Hunter, Rik; Strickler, Jeremy
University of Tennessee at Chattanooga
Place of Publication
When Donald J. Trump announced he was running for president of the United States, the country was thrown into division. He was an abnormality as a presidential candidate and a rhetorical oddity since so many of his messages were ones of ignorance and bigotry rather than understanding and inclusion, the expected rhetoric of a president. Through a semiotic analysis, this study aims to understand who the people were that supported Trump, why his rhetoric appealed to them, the ways in which Trump talked about America and its people, and how his supporters interpreted his language. Semiotics is the study of signs and their meaning and aids in the interpretation of not only what Trump says but how and why his supporters interpret his words and messages the way they do. This research focused on understanding who Trump and his supporters were in addition to thematical studies of language using his language around America first policies, race, and the military from the moment Trump announced he was running for president until the end of his term. My research suggests his supporters included not only white supremacist groups and white supporters but also more unexpected voters from any background who perceived Trump as someone who would make their lives better in unconventional ways. In the end, his ambiguous and divisive language left citizens of the United States to vote for a more rhetorically conventional president, and only time will tell if Americans decide they want another untraditional president in the future.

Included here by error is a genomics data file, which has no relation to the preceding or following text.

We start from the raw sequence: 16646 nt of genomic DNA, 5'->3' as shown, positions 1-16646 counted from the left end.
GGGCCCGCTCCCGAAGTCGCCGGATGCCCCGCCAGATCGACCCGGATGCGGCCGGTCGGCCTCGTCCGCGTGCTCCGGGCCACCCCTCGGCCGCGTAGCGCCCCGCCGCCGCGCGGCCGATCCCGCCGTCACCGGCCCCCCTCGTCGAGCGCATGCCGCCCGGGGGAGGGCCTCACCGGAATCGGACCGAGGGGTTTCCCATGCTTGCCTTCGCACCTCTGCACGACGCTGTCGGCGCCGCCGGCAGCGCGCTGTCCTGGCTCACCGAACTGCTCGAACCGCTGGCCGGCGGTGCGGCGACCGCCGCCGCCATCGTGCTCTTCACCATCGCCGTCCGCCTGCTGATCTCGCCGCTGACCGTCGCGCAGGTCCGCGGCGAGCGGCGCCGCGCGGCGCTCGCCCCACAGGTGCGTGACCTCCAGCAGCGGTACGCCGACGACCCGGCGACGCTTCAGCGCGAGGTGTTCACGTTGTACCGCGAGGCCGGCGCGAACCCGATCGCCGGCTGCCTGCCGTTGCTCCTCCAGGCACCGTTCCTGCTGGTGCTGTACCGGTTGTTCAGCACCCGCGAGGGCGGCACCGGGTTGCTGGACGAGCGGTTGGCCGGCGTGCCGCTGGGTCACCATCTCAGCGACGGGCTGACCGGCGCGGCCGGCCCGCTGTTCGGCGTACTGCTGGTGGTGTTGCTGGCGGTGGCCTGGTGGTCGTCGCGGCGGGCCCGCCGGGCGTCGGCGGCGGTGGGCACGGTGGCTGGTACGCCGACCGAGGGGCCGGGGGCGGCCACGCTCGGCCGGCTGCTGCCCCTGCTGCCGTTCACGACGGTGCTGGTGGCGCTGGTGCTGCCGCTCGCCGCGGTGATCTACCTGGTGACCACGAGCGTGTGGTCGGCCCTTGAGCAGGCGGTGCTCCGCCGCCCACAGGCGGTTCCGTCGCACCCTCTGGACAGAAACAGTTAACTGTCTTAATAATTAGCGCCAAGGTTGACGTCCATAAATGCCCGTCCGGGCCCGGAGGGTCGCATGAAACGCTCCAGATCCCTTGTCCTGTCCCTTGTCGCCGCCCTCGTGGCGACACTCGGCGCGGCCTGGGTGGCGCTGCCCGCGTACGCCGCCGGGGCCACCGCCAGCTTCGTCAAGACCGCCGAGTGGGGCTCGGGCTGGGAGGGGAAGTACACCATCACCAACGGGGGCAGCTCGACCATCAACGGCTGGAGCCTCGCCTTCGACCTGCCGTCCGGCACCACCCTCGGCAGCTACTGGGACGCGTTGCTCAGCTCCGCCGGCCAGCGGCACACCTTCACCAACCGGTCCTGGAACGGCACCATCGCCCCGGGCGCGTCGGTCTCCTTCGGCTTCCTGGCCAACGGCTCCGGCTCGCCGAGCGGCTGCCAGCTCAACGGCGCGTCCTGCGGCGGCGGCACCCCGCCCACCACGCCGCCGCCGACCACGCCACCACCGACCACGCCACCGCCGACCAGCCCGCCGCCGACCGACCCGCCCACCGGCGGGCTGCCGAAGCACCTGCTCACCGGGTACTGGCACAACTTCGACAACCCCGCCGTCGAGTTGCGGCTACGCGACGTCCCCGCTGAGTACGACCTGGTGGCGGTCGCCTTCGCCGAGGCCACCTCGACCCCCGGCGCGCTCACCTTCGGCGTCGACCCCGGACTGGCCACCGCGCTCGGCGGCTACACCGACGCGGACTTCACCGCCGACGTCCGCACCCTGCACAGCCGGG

B. A.; An honors thesis submitted to the faculty of the University of Tennessee at Chattanooga in partial fulfillment of the requirements of the degree of Bachelor of Arts.
Trump, Donald, 1946--
[i]; 58 leaves
Gilmore, Lauren, "Building a (great) wall: a semiotic analysis of the rhetoric of President Donald J. Trump" (2021). Honors Theses.